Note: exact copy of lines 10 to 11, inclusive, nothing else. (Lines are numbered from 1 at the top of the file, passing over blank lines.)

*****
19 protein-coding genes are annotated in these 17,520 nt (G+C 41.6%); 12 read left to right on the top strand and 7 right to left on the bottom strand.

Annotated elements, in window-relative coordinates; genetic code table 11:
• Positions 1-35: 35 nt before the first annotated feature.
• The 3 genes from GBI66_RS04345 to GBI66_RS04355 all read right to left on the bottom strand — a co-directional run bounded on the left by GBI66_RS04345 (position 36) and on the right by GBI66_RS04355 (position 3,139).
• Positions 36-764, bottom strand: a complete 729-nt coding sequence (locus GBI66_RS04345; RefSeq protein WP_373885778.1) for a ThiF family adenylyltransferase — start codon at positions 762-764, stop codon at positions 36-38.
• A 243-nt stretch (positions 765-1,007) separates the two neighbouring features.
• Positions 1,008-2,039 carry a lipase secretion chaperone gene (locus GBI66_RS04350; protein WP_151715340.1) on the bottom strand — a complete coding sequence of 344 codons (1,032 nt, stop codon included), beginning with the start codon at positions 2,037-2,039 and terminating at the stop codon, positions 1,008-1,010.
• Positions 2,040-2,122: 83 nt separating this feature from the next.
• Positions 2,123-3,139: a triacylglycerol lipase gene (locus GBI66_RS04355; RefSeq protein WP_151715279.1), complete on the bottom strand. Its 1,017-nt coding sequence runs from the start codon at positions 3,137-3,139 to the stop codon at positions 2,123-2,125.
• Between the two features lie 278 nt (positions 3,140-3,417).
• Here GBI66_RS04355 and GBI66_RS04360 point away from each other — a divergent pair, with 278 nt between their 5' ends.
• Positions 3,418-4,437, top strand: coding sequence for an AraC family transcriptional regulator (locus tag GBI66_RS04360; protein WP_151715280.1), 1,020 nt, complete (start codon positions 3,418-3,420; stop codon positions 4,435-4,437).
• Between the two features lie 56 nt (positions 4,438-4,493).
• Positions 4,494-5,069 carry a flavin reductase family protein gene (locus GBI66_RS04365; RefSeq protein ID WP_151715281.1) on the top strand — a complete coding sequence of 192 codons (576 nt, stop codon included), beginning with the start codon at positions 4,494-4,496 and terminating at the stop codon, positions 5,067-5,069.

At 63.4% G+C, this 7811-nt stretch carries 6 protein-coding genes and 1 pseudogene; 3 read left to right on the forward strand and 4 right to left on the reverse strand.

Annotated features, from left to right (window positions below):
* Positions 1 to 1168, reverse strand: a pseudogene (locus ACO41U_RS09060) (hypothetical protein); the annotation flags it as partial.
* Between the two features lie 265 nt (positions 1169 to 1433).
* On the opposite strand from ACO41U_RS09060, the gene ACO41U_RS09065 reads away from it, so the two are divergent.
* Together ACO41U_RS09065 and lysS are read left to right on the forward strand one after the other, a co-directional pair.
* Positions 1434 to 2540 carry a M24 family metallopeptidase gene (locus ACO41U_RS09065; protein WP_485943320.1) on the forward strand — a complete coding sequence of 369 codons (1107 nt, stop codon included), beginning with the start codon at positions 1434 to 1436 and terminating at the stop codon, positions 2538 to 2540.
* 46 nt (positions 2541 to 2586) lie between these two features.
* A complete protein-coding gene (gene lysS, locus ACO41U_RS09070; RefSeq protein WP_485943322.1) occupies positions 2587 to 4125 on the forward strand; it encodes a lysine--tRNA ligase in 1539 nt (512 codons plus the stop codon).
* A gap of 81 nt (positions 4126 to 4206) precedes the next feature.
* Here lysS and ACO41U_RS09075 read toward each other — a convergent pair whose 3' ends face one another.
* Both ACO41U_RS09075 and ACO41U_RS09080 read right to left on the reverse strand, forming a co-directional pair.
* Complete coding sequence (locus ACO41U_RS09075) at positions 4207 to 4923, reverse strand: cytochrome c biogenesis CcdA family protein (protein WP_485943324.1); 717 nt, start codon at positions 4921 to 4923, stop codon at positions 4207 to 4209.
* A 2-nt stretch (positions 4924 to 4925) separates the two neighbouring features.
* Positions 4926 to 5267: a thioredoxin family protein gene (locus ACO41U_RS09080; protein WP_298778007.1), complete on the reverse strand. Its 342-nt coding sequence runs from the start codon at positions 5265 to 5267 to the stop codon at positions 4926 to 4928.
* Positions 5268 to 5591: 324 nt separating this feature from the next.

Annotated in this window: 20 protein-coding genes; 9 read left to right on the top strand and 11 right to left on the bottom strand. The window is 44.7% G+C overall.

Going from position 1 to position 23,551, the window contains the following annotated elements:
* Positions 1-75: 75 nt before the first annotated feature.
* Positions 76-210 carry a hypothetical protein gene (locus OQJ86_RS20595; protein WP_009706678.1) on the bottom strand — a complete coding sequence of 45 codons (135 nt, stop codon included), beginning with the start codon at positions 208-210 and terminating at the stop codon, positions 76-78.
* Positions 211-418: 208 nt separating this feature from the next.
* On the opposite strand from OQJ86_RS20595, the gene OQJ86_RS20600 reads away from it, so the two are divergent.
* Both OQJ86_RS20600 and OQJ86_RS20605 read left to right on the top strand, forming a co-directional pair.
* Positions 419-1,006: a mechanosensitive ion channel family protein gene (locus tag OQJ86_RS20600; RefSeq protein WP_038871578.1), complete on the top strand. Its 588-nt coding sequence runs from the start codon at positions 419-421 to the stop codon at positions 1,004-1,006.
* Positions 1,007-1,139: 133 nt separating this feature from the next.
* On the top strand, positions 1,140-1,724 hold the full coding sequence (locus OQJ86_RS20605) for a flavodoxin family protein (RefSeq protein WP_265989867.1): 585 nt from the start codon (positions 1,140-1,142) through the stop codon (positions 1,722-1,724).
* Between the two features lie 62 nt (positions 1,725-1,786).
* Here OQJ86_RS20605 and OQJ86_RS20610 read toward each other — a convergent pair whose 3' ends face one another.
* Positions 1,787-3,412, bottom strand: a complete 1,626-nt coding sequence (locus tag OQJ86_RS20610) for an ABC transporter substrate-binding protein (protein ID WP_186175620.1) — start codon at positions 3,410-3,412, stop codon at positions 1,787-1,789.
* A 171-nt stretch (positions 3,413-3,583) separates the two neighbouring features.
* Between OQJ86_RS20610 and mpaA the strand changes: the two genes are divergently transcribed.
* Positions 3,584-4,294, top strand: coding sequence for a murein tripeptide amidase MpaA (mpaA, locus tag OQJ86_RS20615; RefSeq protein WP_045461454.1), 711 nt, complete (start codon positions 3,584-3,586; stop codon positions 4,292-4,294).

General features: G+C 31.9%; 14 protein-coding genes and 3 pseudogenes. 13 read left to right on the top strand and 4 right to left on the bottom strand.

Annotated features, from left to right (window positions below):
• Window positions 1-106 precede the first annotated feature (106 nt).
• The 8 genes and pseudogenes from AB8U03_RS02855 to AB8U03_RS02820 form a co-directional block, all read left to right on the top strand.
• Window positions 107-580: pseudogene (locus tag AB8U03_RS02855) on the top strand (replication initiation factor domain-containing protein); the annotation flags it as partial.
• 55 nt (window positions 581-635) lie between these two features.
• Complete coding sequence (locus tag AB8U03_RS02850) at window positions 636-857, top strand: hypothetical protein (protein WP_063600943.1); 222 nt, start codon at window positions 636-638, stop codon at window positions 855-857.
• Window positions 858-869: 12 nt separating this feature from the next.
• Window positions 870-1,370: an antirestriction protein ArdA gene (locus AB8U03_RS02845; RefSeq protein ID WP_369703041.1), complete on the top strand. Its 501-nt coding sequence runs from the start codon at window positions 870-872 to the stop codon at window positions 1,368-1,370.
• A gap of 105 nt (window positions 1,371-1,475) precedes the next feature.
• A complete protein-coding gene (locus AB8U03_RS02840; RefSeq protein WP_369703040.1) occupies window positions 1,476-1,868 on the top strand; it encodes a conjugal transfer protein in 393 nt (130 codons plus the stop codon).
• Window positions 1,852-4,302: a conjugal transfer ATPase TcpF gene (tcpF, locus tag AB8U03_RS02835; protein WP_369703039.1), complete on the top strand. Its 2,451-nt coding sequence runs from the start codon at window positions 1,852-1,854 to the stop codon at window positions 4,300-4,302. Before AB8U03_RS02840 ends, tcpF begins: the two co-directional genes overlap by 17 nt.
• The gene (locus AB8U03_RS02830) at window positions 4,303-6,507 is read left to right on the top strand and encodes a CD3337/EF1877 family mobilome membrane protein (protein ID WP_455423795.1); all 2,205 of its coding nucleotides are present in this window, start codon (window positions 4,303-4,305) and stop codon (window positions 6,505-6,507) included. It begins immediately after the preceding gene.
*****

• Between the two features lie 278 nt (positions 3,140-3,417).
• Here GBI66_RS04355 and GBI66_RS04360 point away from each other — a divergent pair, with 278 nt between their 5' ends.